Ethnic Russians fret over their identity and their power in Russia
Russia's post-Soviet population implosion is mainly the result of an alarming increase in deaths and a decline in the birthrate among ethnic Russians, who still make up about 80% of the country.
But as alcohol, cigarettes, pollution, stress, suicide and resurgent diseases contribute to Russian deaths, minority populations are growing rapidly. Many of these smaller groups, particularly Chechens and other Muslims in the Caucasus region, have the country's highest birthrates.
Long accustomed to unquestioned dominance, ethnic Russians are being forced to confront a multiethnic future and significant problems controlling sensitive border regions. Only 12 years ago, they made up more than 60% of Grozny's population; now they account for barely 4%.
And as their population and power diminish in the Caucasus, ethnic Russians are also deserting the most remote stretches of the far east, to be replaced in urban areas near the frontier by hundreds of thousands of immigrants from China.
U.S. experts worry that a politically weak and physically unhealthy Russia could destabilize Europe, making it harder to fight terrorism and possibly opening the gates to a regional pandemic.
Even now, said Duke University political scientist Jerry Hough, the toll from the country's demographic crash is more serious than Stalin's purges or the Darfur crisis in the African nation of Sudan. But there is little that U.S. and European policymakers can do except watch the crisis unfold.
"What, exactly, would [people] have the United States — or for that matter, human rights groups — actually do about Russian life expectancy?" said Thomas Nichols, a professor at the U.S. Naval War College. "Send troops to Russia to slap cigarettes and vodka bottles out of the hands of young men?"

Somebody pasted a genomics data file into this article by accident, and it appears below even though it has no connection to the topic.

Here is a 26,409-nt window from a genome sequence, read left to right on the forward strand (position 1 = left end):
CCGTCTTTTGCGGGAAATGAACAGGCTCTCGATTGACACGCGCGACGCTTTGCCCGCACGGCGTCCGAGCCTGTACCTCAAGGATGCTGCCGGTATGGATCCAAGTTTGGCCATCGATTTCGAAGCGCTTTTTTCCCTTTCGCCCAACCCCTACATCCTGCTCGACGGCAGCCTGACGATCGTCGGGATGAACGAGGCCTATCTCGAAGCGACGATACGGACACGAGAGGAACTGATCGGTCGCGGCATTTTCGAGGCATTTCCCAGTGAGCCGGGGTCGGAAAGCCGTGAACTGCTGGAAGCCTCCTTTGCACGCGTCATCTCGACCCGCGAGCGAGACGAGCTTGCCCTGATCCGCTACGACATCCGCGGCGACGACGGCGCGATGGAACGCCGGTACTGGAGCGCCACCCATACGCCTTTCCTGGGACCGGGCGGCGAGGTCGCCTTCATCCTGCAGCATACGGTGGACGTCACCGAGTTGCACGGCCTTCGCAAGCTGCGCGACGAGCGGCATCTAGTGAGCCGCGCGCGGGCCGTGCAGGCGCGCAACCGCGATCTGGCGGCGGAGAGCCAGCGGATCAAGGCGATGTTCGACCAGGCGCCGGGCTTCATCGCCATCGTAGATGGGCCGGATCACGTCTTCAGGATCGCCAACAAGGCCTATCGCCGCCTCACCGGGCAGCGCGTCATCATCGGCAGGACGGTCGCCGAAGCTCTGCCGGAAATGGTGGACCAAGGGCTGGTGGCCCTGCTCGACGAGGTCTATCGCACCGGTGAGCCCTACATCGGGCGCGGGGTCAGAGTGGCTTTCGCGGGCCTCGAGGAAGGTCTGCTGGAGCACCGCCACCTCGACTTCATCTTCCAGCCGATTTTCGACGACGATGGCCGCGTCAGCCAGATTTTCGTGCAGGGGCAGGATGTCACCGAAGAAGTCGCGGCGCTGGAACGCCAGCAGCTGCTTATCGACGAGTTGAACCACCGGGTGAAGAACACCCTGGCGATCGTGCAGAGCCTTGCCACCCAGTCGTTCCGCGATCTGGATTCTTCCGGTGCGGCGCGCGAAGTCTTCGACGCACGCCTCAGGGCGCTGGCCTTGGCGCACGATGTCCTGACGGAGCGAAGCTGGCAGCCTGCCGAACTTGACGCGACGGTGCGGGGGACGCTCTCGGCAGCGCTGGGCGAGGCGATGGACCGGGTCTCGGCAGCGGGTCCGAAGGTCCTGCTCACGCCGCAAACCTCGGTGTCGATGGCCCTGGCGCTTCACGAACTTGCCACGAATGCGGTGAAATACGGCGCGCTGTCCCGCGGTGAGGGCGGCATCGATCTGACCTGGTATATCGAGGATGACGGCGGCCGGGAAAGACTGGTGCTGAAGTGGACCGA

Russia's population evolution is in some ways similar to that of Western European countries. Italians, Spaniards and other nationalities have birthrates that are among the lowest in the world. The biggest difference is the rate at which ethnic Russians are dying, and the failure of the nation's majority, even in comparison with countries struggling to assimilate prolific immigrant populations, to come to terms with a multiethnic future.
Today's Russia includes seven predominantly Muslim regions. Ivan the Terrible conquered the first of them in the 16th century; the final pieces were small republics in the Caucasus with complicated names such as Ingushetia, Chechnya, Karachayevo-Cherkessia, Kabardino-Balkaria and Dagestan — the very places where Moscow now is battling Islamic insurrections.
Russian identity still is primarily cultural, remaining closely linked to the Russian language and the Orthodox Church. And the overall proportion of ethnic Russians has slipped only slightly, shrinking from 83% of the population to 79.8% over the last decade.
Demographic trends suggest that the decrease is likely to continue. Although most experts are skeptical, a former U.S. government expert on Russian nationalities recently predicted that Russia would have a Muslim majority within 30 years.
In addition to its own Muslim population, Russia is home to an estimated 10 million illegal immigrant workers from the largely Muslim former Soviet republics in Central Asia and the Caucasus. The city of Moscow has swelled to 10.4 million people, and one-fifth of them are Muslims. The Russian capital has the largest Muslim population of any city in Europe.
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